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Shovelware (sense 1) is a haphazard collection of software assembled in terms of quantity rather than quality, often on a storage medium such as the CD-ROM pictured above


From shovel +‎ -ware.



shovelware (uncountable)

  1. (computing, slang, derogatory) A haphazard collection of software assembled in terms of quantity rather than quality. [from 20th c.]
    • 1997, Robert H. Reid, Architects of the Web: 1,000 Days that Built the Future of Business, New York, N.Y.: Wiley], →ISBN, page 86:
      Internet vanity broadcasts may be nice for station owner egos or 'WKRP' wannabes without a real transmission tower … But this is essentially audio shovelware, no better than dumping videos or books without interactive elements onto a CD-ROM or the Net.
    • 2007, Joseph T. Sinclair, “Choosing Auction Management Software”, in eBay the Smart Way: Selling, Buying, and Profiting on the Web's #1 Auction Site, 5th edition, New York, N.Y.: American Management Association, →ISBN, pages 339 and 340:
      If you're going to buy eBay software, buy eBay software. That is, don't buy a CD with everything else in the world on it. CDs with everything in the world on them are known in the industry as shovelware. [] Anything offered as part of a shovelware package is suspect. If the eBay software seems to get lost in the hyped benefits of the shovelware package, it's probably not worth much.
  2. (media, slang) Traditional media content, such as printed news reports, republished hastily on the Internet without considering the needs and capabilities of that medium.
    • 1998 December 7, Mark Deuze, “The WebCommunicators: Issues in Research into Online Journalism and Journalists”, in First Monday: Peer-reviewed Journal on the Internet[1], volume 3, number 12, Chicago, Ill.: University Library, University of Chicago, ISSN 1396-0466, OCLC 782327442, archived from the original on 22 February 2017:
      The importance given to ‘original content’ for instance comes from the general notion that the online newscast is a new medium and therefore requires original content instead of supplying the user with mere copies of its print version (‘shovelware’). Though this may be a valid opinion, the underlying assumption – online newsmedia are just an arm of their respective print, television or radio bodies – can be criticized.
    • 2005, Bob Franklin; Martin Hamer; Mark Hanna; Marie Kinsey; John E. Richardson, “Shovelware”, in Key Concepts in Journalism Studies, London: SAGE Publications, →ISBN, page 243:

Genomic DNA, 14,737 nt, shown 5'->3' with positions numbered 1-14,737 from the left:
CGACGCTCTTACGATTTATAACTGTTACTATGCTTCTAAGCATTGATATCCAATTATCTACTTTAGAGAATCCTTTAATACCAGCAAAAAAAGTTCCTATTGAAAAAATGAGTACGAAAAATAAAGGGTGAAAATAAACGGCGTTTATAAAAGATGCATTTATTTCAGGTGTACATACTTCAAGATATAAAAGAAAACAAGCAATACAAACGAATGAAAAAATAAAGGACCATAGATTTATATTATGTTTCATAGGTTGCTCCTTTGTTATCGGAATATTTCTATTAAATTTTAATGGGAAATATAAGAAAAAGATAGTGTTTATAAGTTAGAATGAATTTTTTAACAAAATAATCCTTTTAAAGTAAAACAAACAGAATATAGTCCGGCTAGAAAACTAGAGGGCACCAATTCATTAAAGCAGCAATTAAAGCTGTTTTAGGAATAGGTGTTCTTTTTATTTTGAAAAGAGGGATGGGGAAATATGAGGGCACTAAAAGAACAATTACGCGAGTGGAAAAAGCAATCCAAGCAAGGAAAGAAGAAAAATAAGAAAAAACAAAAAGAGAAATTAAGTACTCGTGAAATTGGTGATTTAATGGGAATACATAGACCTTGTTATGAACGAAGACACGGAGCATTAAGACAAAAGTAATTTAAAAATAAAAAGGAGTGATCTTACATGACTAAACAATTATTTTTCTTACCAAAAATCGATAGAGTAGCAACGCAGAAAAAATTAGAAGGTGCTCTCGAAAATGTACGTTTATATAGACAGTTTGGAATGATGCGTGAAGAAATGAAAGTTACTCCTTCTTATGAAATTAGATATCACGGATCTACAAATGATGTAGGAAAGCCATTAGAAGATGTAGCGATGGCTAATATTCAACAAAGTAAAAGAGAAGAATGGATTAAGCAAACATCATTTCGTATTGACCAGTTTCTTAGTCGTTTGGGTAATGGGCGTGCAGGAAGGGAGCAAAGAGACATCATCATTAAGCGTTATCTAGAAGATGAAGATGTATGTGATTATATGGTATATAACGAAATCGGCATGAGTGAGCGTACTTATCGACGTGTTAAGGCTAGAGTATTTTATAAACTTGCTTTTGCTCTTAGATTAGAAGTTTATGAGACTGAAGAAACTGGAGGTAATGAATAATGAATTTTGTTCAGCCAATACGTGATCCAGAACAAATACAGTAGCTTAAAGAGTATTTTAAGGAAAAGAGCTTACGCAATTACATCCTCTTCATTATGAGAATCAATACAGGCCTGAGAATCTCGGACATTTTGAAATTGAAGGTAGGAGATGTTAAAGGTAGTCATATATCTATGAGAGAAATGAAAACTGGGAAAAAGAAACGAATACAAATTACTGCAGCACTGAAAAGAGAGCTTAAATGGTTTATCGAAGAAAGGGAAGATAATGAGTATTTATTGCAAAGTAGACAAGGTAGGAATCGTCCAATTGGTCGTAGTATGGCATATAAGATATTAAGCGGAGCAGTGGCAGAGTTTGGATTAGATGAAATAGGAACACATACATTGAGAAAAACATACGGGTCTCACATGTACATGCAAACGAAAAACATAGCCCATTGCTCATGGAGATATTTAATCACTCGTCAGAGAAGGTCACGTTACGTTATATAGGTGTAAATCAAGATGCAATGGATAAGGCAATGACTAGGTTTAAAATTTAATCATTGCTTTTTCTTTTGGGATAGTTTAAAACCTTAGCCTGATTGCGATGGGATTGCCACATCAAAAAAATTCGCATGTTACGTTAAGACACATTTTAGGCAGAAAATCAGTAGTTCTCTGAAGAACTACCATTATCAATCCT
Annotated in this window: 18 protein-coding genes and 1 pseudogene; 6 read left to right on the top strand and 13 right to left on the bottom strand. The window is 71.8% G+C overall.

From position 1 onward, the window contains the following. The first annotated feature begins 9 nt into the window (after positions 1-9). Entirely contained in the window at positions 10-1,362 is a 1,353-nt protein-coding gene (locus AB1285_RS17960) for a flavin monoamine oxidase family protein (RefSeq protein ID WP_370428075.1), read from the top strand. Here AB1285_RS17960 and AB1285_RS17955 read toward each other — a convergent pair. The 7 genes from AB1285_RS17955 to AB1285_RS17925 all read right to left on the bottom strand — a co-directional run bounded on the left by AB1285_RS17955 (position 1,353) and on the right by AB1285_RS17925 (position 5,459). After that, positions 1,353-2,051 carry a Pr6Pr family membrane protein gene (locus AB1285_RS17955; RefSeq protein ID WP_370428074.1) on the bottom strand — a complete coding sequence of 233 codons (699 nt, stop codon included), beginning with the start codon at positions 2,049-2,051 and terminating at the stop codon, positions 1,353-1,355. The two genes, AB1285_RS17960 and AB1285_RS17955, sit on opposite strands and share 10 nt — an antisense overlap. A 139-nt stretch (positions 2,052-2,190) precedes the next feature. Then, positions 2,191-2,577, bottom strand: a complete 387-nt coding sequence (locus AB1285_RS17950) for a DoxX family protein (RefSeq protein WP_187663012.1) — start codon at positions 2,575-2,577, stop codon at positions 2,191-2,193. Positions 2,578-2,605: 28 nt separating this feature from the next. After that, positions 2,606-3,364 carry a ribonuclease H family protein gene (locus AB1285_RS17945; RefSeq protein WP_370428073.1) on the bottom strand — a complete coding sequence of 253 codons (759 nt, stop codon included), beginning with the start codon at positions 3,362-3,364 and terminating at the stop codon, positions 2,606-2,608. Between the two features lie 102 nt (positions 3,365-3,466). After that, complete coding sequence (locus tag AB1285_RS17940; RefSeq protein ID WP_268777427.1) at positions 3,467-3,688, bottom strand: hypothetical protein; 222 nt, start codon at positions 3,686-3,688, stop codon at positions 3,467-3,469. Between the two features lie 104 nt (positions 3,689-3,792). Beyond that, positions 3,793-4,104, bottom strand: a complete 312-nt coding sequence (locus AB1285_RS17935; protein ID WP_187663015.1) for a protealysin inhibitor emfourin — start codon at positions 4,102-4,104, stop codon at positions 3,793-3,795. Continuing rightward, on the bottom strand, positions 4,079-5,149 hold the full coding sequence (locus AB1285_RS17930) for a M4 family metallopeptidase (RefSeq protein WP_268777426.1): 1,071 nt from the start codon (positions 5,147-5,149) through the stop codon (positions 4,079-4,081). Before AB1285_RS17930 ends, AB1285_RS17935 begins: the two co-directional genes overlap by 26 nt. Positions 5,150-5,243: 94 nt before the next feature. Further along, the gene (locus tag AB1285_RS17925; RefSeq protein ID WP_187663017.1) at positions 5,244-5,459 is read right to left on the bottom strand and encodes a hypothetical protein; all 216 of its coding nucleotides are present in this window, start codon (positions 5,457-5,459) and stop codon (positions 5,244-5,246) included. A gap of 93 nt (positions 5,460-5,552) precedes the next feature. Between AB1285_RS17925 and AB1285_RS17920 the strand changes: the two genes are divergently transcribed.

Perceived by some as a disparaging term, it is used to describe content moved wholesale from one communication medium to another with little or no alteration or adaptation for style, appearance or usability purposes. An example would be moving stories from print to the world wide web without taking advantage of the interactive and hypertext benefits of the online medium []. However, shovelware might not always be a bad thing, particularly for those who want to read an exact copy of the print edition of a newspaper []
    • 2008, Tim Holmes, “Writing Online”, in Wynford Hicks, Sally Adams, Harriett Gilbert, and Tim Holmes, Writing for Journalists, 2nd edition, Abingdon, Oxon.; New York, N.Y.: Routledge, →ISBN, pages 134 and 135:
      Click onto it, however, and you will find a great deal of the content simply reproduces the news reports and features that appear in the printed newspaper – shovelware. [] [M]odified shovelware can also encompass shortened or otherwise amended pieces originally written for print. Such material may be augmented with 'rich' additions like comments, related blogs and suggested links to other stories, videos and podcasts.
    • 2012, Gary R. Morrison; Gary J. Anglin, “An Analysis of Success and Failures: Focusing on Learner-Content Interactions for the Next Generation of Distance Learning”, in Leslie Moller and Jason B. Huett, editors, The Next Generation of Distance Education: Unconstrained Learning, New York, N.Y.: Springer, DOI:10.1007/978-1-4614-1785-9, →ISBN, page 240:
      Web-based or e-learning technologies may be some of the most misunderstood technologies. Early and continuing efforts to produce online courses have often resulted in shovelware products. That is, instructors transferred classroom materials such as PowerPoint presentations and handouts to the web in an effort to create a course []. Shovelware lacks the instructional strategies as well as the complete information needed to develop an adequate understanding.

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